University of Michigan
News for Faculty and Staff

July 27, 2017

Justice Sotomayor, German Justice Baer to be part of bicentennial

October 5, 2016

Justice Sotomayor, German Justice Baer to be part of bicentennial

The University of Michigan celebrates its bicentennial with a January 2017 colloquium that features two of the world's leading jurists and legal scholars whose pioneering visions for justice have transformed the United States and German court systems.

The first of three 2017 Presidential Bicentennial Colloquia — The Future University Community — will bring together for a conversation Justice Susanne Baer of the Federal Constitutional Court of Germany and Justice Sonia Sotomayor of the U.S. Supreme Court. 

This event combines a moderated discussion between Baer and Sotomayor, followed by a question-and-answer session with student audience members. Broad themes will include diversity, community, higher education, and the role of history, justice and ethics in our lives and our work.

President Mark Schlissel announced the colloquium speakers Wednesday at his Leadership Breakfast for faculty and staff.

Martha S. Jones, who was appointed by Schlissel to plan this colloquium and surrounding discussions, said both justices are recognized for their intellectual leadership and for bringing diverse perspectives to legal practice and theory.

"They will talk about how their experiences have influenced their work as jurists and the legal system more broadly," said Jones, professor of history, Afroamerican and African studies, and law. She is a co-director of the Law School's Program in Race, Law & History.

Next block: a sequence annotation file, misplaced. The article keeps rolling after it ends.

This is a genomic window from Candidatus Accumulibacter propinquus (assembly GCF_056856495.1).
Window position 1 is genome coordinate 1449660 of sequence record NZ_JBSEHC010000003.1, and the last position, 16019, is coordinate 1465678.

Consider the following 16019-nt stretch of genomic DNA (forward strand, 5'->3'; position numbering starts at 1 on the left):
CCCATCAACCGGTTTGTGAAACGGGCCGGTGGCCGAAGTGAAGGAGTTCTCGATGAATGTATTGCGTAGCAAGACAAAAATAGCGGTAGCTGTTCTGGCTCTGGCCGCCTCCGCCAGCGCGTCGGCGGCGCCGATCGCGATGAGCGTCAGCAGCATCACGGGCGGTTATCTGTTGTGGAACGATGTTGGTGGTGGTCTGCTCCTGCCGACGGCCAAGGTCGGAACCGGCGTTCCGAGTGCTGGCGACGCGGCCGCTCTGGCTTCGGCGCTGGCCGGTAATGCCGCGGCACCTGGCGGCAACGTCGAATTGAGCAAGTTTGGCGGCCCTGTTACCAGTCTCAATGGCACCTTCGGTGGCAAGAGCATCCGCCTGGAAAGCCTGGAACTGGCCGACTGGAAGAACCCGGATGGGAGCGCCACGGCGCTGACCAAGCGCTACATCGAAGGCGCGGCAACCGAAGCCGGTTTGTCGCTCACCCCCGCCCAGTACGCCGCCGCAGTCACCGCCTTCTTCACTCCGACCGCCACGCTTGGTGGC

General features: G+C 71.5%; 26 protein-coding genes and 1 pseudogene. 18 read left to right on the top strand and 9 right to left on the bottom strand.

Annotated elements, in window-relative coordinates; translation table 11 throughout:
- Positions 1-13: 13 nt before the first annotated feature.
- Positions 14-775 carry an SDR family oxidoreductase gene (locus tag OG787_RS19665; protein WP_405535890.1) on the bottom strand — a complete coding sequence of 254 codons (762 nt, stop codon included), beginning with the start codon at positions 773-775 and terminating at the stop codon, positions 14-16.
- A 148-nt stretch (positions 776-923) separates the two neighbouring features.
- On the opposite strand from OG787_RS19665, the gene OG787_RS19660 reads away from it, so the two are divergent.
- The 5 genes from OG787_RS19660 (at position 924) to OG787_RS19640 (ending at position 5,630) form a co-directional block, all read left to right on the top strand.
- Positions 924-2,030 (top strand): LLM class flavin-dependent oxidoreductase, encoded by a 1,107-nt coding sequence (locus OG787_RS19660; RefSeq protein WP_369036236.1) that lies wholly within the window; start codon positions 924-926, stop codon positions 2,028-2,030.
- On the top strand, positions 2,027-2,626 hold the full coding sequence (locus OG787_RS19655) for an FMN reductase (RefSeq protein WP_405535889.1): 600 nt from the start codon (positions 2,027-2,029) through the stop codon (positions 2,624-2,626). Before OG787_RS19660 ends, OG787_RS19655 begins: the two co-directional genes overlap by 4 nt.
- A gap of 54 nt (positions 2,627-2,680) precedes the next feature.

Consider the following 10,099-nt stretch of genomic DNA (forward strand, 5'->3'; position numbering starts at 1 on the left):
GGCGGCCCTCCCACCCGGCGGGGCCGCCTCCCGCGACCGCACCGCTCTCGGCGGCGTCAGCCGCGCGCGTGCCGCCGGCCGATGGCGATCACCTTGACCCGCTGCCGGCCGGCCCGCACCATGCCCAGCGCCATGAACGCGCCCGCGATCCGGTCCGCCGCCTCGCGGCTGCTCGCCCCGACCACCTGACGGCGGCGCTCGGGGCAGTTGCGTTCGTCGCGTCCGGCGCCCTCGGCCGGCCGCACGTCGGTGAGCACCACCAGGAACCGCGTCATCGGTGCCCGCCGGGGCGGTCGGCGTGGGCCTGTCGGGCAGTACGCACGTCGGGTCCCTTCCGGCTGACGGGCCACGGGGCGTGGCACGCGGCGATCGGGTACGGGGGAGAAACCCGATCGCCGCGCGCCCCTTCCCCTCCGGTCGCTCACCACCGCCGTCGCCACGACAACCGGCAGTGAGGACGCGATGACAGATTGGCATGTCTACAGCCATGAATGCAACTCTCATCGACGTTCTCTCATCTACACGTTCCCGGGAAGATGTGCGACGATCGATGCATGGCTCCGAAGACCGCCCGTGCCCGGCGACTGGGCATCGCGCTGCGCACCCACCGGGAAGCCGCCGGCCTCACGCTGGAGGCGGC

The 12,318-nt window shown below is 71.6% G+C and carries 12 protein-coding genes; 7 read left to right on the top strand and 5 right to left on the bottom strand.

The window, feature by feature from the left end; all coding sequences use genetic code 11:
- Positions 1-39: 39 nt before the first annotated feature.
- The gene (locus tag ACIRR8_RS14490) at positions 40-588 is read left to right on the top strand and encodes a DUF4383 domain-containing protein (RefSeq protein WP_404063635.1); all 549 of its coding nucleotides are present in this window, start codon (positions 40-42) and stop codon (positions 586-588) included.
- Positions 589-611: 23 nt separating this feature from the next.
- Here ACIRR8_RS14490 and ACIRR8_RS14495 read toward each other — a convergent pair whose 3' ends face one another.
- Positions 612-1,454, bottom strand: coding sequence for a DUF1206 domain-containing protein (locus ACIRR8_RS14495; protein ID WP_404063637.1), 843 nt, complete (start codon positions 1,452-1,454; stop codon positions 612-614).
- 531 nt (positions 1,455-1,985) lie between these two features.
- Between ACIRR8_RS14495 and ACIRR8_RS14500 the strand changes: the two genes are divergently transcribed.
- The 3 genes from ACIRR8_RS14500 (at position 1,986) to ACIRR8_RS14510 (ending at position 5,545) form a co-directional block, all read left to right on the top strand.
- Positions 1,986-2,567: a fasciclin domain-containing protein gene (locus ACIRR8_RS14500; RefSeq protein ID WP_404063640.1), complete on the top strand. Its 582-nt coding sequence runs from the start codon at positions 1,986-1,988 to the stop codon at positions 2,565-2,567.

Sotomayor is the first Latina to serve on the U.S. Supreme Court. Baer, a Law School alumna and William W. Cook Global Law Professor since 2010, is the first lesbian to serve on Germany's high court.

To commemorate U-M's bicentennial, the Office of the President will host three colloquia to explore topics related to the future of the university. The purpose is to engage the broader higher education community in discussion surrounding these challenges, drawing meaning from the university's past as its future is imagined.

"Our full year of bicentennial events and activities gives us a wonderful opportunity to look forward and consider how we lead in the future — to celebrate and cerebrate, as it were," Schlissel said.

The "Future University Community" seeks to answer various questions, such as who will be the university's future students, faculty, staff and alumni, and how will they engage in the work of the university? In addition, how should the university think of diversity in its third century and what will be the challenges to sustaining it?

The conversation is from 10 a.m.-11:30 a.m. Jan. 30, 2017, at Hill Auditorium. The event is free and open to the public. Ticket information is forthcoming.

Other colloquia and the tentative dates are "The Evolving Bargain between Research Universities and Society" in June 2017, and "Campus of the Future" in October 2017.